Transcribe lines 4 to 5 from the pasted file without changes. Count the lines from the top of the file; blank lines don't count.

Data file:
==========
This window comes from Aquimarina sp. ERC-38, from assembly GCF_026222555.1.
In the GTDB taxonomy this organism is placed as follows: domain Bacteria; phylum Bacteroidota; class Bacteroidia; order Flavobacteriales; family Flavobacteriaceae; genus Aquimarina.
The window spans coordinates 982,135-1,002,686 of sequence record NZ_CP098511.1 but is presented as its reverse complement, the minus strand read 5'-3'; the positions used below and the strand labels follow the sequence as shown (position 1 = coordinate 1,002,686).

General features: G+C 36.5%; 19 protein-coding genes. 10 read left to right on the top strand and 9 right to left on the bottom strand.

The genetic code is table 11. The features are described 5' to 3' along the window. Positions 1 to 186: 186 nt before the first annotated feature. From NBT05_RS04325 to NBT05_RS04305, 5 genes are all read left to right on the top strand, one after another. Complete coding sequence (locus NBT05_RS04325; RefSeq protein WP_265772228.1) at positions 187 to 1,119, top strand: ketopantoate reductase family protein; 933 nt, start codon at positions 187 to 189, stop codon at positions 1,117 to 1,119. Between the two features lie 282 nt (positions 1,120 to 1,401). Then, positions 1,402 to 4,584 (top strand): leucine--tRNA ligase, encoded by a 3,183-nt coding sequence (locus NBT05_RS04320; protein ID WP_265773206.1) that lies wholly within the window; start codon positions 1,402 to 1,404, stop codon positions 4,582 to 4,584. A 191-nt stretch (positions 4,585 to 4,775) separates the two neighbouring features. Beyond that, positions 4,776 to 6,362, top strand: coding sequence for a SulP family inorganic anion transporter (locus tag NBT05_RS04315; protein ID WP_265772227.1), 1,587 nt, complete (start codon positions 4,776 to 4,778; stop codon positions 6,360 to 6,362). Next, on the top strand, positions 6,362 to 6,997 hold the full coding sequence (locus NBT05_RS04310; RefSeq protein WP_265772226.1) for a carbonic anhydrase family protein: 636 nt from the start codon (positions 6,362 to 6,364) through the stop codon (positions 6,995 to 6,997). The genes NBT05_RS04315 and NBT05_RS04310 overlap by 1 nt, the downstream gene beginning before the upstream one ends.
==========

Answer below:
General features: G+C 36.5%; 19 protein-coding genes. 10 read left to right on the top strand and 9 right to left on the bottom strand.

The genetic code is table 11. The features are described 5' to 3' along the window. Positions 1 to 186: 186 nt before the first annotated feature. From NBT05_RS04325 to NBT05_RS04305, 5 genes are all read left to right on the top strand, one after another. Complete coding sequence (locus NBT05_RS04325; RefSeq protein WP_265772228.1) at positions 187 to 1,119, top strand: ketopantoate reductase family protein; 933 nt, start codon at positions 187 to 189, stop codon at positions 1,117 to 1,119. Between the two features lie 282 nt (positions 1,120 to 1,401). Then, positions 1,402 to 4,584 (top strand): leucine--tRNA ligase, encoded by a 3,183-nt coding sequence (locus NBT05_RS04320; protein ID WP_265773206.1) that lies wholly within the window; start codon positions 1,402 to 1,404, stop codon positions 4,582 to 4,584. A 191-nt stretch (positions 4,585 to 4,775) separates the two neighbouring features. Beyond that, positions 4,776 to 6,362, top strand: coding sequence for a SulP family inorganic anion transporter (locus tag NBT05_RS04315; protein ID WP_265772227.1), 1,587 nt, complete (start codon positions 4,776 to 4,778; stop codon positions 6,360 to 6,362). Next, on the top strand, positions 6,362 to 6,997 hold the full coding sequence (locus NBT05_RS04310; RefSeq protein WP_265772226.1) for a carbonic anhydrase family protein: 636 nt from the start codon (positions 6,362 to 6,364) through the stop codon (positions 6,995 to 6,997). The genes NBT05_RS04315 and NBT05_RS04310 overlap by 1 nt, the downstream gene beginning before the upstream one ends.